In a world without surface water, Jimini Renn wants nothing more than to live inside the protective walls of Adam City for the rest of his life, but his little brother has other ideas.
As far as Jimini is concerned, Adam City has everything he needs. It has a well that provides much-needed water, food, and safety from the dangers of the outside world. When his bookworm of a brother leaves to chase waterfalls, Jimini must follow even though he knows it will probably mean his death. When the first person he meets on the outside pulls a gun on him, he’s proven right. No one who calls himself a slaver and has a gun has Jimini’s safety in mind, even if he is sexy. The journey Jimini expects isn’t the one he gets.
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April stops by to tell us what a day in his life is like and what society is like where he lives. It’s completely fascinating and highly suggest you check it out. Read and enjoy!
The title of the book, The Journey of Jimini Renn, says it all, doesn’t it? It says who the main character is and what’s about to happen. What it doesn’t say is what his life is like before he takes this journey, so I’ll tell a little bit about what a typical day is like for Jimini Renn.
Jimini doesn’t like in modern society. Instead, he lives in a time when modern society has passed by, and things have changed. Along with there being no water on the surface of the earth, keeping the water found in the ground is a real problem for everyone. Small societies have found a way to use water as a currency. The city Jimini lives in is a bit different from the others in that huge walls surround it, protecting it from water raiders and the bad elements. At least that’s what the builders of the wall intended when they first erected it, which was long before Jimini was born. The only thing Jimini knows is within the walls of the city.
Jimini has a water cart, which basically is just an old wine barrel turned on its side laying on a wheelbarrow-type of cart. He fills this twice a day. He pulls the cart by hand to the city’s well, which is in the center. Once he gets there, he hands the Well Keeper a card and the Well Keeper punches a hole on the card. The Well Keeper lets him fill his barrel after that.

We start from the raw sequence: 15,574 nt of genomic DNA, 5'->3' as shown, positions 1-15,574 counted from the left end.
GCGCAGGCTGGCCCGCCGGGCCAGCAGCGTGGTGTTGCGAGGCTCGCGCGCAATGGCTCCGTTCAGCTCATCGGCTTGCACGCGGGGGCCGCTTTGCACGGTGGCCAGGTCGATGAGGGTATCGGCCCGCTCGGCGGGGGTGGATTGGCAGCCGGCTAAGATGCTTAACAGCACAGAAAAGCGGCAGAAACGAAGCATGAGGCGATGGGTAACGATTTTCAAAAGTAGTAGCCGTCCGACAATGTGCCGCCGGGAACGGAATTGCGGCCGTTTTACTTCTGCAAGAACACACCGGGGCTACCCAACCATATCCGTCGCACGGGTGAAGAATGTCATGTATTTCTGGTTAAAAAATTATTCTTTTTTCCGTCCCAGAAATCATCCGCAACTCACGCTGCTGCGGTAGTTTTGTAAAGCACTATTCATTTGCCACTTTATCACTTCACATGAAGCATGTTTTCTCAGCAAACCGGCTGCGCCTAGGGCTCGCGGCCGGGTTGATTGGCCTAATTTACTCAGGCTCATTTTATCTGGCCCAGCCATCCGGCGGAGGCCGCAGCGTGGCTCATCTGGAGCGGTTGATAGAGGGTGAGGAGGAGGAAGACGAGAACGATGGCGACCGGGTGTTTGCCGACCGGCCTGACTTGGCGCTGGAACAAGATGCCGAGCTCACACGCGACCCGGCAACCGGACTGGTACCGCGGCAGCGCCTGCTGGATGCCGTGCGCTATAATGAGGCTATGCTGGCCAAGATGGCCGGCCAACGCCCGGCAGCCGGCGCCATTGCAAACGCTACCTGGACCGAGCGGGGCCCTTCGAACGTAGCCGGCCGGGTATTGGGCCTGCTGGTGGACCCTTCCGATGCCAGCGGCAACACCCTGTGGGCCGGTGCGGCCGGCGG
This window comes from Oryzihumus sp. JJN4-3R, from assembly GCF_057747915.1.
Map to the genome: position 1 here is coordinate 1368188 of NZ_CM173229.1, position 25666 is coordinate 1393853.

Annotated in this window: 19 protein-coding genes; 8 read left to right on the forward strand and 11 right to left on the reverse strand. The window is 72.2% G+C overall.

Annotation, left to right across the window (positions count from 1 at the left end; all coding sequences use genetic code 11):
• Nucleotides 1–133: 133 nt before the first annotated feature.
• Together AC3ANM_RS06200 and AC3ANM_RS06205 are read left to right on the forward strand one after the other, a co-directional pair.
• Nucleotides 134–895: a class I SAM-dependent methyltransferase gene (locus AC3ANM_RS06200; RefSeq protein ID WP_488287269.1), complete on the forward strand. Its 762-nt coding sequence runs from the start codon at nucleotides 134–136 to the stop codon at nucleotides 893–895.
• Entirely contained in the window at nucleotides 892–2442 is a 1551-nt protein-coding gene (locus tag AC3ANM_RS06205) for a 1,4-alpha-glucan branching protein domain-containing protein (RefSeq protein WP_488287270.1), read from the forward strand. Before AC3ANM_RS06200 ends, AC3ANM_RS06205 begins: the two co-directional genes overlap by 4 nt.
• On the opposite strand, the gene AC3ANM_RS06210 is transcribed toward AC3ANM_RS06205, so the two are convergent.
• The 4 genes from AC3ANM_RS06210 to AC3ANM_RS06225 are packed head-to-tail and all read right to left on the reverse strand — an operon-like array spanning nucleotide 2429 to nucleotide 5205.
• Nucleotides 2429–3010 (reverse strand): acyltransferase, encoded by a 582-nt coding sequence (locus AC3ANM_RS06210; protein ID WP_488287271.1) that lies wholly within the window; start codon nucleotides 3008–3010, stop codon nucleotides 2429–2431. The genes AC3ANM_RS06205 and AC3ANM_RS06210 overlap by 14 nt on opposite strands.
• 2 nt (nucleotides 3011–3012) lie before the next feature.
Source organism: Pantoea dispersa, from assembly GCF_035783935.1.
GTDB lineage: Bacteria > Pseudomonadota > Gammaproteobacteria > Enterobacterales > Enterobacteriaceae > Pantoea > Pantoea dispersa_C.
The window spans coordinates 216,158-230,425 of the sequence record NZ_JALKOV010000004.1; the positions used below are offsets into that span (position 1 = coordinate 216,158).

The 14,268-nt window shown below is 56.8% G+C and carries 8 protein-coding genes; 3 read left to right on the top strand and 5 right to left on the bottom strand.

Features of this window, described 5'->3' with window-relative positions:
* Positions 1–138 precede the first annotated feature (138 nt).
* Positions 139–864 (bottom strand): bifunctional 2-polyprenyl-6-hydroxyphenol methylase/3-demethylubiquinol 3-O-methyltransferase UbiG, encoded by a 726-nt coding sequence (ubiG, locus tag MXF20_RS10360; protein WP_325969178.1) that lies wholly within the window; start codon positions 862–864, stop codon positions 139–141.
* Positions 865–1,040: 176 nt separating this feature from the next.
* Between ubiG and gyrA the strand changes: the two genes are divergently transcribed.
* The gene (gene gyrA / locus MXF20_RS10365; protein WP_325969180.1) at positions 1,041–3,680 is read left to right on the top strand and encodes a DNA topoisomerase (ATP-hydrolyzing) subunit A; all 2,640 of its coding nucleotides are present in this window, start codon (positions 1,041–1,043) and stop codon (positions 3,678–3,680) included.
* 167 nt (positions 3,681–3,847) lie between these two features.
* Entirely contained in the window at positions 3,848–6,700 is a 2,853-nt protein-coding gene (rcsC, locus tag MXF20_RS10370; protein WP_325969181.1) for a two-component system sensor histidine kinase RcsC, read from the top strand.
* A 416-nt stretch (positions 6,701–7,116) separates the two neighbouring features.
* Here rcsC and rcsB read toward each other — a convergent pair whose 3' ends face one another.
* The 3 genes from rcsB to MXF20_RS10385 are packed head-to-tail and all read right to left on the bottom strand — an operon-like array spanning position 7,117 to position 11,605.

Jimini needs extra water every day because he has a small garden in his backyard that he tends. He exchanges vegetables and fruits with the city and the other citizens for marks on his water card. His entire garden is completely organic, using composted material and manure he gets from his best friend, Bentee, who has a small herd of goats. He carefully measures out each plant’s water and because of this whole process takes him quite a while.
His day isn’t spent fetching water and gardening, though. He does have free time which he spends with his little brother, Aurri, or visiting the neighbor lady across the walkway. Aurri loves reading and books, so they are a big part of his life as well and often fills the empty spaces of time with something to read. It’s a book that begins Jimini’s journey actually.
“I will not hurt you, sir,” Jimini said and tried to keep some of the fear out of his voice. He knew he was unsuccessful, though.
He moved the jug of water next to the man and tried to move away as quickly as possible, but the man grabbed his hand in such a tight grip Jimini couldn’t get away from him even if he tried. The man pulled him down and took the jug with his other hand. He held it out to Jimini. Jimini looked at the jug and then at the man, trying to figure out what the man wanted from him.
“Help me,” the man whispered, so lightly Jimini could barely hear it.
Jimini nodded, taking the jug from the man with his free hand. “Let go of my hand and I’ll prop you up so you can drink. In exchange, I ask that you do not shoot the gun again.”
The man still held on to him as if his life depended on it. Jimini sat the jug down beside him. He placed his hand on the man’s gently and tried to pry his fingers away one at a time. It was pointless. His grip tightened even more. Jimini sighed and started working around the restriction.
“Why?” The man croaked out when Jimini moved his body, so he was cradling the man’s head in his lap.
Jimini pushed the weight of the man up as best as he could and wriggled around until they both sat up. “I’m misunderstanding the question.” Jimini handed the jug back to the man. “Drink slowly, not a lot all at once.”
The man tipped the jug up and took a long drink, some spilling out of the corners of his mouth, not listening to Jimini’s words of caution at all. “Do you not understand my words?”
Jimini reached for the jug with one hand, the other bracing them both with a fist in the dirt. He took the jug and set it down beside them. “You need to go slow with it, let your body adjust to the water. Going from nothing to full could make you sick.”
The man was heavy against him, his long dark hair tickled Jimini’s face as it came to rest against his shoulder.
“Why are you helping me?” The man asked. His voice was deep, and he sounded better this time as if the water wetted his throat enough to speak clearly.
“Why wouldn’t I extend help?” Jimini asked.
Living in Southwest Michigan, April resides with her husband and two kids. She has been an avid reader for several years. Ever since she wrote her first story at the age of ten, the characters in her head still won’t stop telling their stories. If April isn’t reading or writing, she can be found outside playing with the animals or taking a long walk in the woods.
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